TOLEDO (WTOL) - Toledo hosted mayors from all across the country this week to discuss gun violence, and the ways local elected officials can stop it.

The US Conference of Mayors organized this two-day conference in downtown Toledo.

But it wasn't just mayors in attendance, but also law enforcement officials, activists groups, and even gun violence survivors, all trying to see if they can solve this nation wide issue at the community level.

The conference was closed to the public and media, but a group of the mayors and police chiefs spoke to the media in a press conference.

The consensus is that gun violence is a problem that is progressively getting worse, not better at a national level. The goal of the conference was to find a way to solve some of those national gun violence problems through local policies and laws.

In attendance were the Mayors of Cincinnati and Pittsburgh, two large cities who have recently seen high profile mass shooting events.

“Mentally ill people, who have a propensity to commit violence should be forbidden by a court order through due process from possessing and buying a gun,” said Mayor John Cranley of Cincinnati.

Mayor Cranley agreed with Toledo Mayor Kapszukiewicz that cities should only buy from credible arms manufacturers for their police forces.

“To use our consumer power, that isn’t subject to right wing extremist legislatures that take away our powers. Because we are the ones who buy guns and bullets,” said Cranley.

Mayor William Peduto of Pittsburgh believes local governments can’t wait for gun violence to be solved by the state or federal government.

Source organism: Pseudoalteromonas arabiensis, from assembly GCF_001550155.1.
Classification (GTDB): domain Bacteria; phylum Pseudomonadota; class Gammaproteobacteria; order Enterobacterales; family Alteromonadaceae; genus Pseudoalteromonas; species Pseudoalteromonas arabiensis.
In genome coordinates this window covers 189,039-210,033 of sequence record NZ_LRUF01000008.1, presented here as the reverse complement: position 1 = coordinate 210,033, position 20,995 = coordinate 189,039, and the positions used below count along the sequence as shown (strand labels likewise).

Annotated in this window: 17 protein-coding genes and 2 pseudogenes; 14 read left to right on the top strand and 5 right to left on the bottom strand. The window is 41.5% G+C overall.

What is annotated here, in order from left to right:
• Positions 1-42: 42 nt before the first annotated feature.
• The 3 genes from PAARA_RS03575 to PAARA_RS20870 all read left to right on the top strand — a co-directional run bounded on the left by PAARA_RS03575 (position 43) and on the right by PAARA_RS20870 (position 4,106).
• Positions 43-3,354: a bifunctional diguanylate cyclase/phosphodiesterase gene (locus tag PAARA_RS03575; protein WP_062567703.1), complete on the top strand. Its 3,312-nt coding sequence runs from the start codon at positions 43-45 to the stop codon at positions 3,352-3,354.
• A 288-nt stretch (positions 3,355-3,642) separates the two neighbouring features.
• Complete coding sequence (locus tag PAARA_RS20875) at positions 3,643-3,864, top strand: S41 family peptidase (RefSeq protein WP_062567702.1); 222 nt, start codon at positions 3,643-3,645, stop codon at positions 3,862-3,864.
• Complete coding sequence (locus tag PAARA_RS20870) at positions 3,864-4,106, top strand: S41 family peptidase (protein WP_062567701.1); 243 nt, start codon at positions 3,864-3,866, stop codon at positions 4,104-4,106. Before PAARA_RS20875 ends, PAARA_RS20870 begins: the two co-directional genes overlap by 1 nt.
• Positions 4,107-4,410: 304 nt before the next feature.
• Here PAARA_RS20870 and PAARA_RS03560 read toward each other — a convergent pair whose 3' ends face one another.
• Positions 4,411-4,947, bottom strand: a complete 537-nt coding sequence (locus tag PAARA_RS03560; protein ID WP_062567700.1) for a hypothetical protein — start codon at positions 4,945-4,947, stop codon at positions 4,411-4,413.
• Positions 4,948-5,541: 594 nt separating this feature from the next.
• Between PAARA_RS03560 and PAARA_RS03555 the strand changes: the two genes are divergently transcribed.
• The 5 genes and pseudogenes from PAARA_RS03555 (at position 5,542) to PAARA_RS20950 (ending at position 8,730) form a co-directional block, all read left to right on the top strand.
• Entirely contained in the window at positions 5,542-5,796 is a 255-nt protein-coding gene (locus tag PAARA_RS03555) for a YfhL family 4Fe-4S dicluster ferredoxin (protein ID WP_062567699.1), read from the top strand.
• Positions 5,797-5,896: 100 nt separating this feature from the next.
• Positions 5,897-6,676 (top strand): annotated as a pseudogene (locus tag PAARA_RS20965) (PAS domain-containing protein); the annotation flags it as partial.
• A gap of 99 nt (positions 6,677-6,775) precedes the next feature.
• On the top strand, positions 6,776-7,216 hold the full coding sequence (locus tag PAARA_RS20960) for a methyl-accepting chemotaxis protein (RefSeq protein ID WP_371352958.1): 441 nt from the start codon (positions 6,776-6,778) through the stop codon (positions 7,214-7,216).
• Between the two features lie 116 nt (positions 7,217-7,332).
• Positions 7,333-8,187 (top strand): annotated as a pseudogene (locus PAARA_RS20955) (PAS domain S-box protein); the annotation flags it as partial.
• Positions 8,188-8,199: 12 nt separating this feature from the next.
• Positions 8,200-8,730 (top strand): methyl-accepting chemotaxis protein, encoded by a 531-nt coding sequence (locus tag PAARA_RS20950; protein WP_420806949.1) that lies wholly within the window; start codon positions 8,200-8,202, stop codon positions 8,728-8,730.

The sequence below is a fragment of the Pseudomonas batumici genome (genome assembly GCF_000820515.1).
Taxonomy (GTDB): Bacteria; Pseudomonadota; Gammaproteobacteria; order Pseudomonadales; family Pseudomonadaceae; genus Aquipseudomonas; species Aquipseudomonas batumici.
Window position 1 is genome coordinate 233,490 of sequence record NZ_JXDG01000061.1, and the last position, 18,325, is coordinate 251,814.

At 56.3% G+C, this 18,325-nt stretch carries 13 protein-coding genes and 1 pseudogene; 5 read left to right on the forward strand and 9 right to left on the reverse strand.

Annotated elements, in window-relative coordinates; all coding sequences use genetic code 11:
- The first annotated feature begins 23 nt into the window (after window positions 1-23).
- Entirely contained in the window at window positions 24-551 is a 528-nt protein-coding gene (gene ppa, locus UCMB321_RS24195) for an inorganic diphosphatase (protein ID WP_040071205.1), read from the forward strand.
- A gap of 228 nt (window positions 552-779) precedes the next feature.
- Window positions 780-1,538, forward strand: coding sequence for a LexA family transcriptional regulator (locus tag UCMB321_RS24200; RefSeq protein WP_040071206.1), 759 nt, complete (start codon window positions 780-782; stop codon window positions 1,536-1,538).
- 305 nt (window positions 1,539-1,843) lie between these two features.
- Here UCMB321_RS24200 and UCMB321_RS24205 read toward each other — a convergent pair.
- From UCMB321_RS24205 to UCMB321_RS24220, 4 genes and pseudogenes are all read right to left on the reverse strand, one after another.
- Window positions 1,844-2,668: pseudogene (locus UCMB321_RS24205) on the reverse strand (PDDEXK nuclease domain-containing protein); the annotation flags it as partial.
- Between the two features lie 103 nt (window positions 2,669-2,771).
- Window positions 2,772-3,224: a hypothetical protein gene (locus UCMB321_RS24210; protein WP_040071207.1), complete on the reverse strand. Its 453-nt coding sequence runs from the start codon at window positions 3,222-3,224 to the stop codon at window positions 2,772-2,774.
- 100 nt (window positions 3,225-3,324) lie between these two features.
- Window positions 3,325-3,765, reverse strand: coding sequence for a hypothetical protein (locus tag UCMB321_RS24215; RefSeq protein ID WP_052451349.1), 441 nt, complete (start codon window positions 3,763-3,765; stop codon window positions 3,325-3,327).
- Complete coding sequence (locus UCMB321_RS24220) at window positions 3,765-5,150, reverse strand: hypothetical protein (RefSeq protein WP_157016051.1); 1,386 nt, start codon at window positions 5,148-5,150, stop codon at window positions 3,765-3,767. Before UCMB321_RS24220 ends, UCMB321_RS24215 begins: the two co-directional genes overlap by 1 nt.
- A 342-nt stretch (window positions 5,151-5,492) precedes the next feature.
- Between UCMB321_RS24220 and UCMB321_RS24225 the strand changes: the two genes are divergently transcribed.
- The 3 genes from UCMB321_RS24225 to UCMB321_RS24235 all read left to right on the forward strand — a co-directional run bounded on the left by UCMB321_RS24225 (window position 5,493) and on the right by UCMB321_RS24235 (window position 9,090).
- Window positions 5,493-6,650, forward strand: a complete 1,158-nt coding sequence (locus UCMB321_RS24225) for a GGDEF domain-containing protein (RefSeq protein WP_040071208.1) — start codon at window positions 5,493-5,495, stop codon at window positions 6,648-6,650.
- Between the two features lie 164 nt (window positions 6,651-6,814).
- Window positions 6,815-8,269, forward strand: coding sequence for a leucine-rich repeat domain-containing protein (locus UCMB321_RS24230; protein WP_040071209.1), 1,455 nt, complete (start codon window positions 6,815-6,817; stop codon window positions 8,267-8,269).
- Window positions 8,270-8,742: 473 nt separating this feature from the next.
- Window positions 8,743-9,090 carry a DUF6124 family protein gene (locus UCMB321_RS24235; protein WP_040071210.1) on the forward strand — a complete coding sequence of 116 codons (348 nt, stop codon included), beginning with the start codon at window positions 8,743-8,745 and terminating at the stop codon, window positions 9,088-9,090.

"As mayors, we can't sit back and say that doing nothing will solve the problem. We have to roll up our sleeves and find ways in order to be able to address it." said Mayor Peduto

Everyone in attendance from both political parties all agreed that waiting for a solution from the state level or the federal government won’t work because of groups like the NRA and other lobbying groups. They believe the solution needs to be implemented at the local level until federal officials see it could work.

“We have Republicans and Democrats represented, who all believe that we can act collectively to make sure that we provide safe communities for our families to live in,” said Mayor Steve Benjamin of Columbia, South Carolina.

Some ideas discussed at the conference were to eliminate bans on Red Flag Laws, which could allow courts to take away a gun if the owner is believed to be dangerous.

They also talked about not allowing provisions in city charters that are written by gun industry lobbyists.

“People should be able to go church or synagogue and pray without fear of getting shot. Kids ought to be able to go to school without worrying about somebody walking in there and taking their lives,” said Charles Ramsey, former Chief of Police of Pittsburgh and Washington D.C.

More information on the U.S. Conference of Mayors can be found here.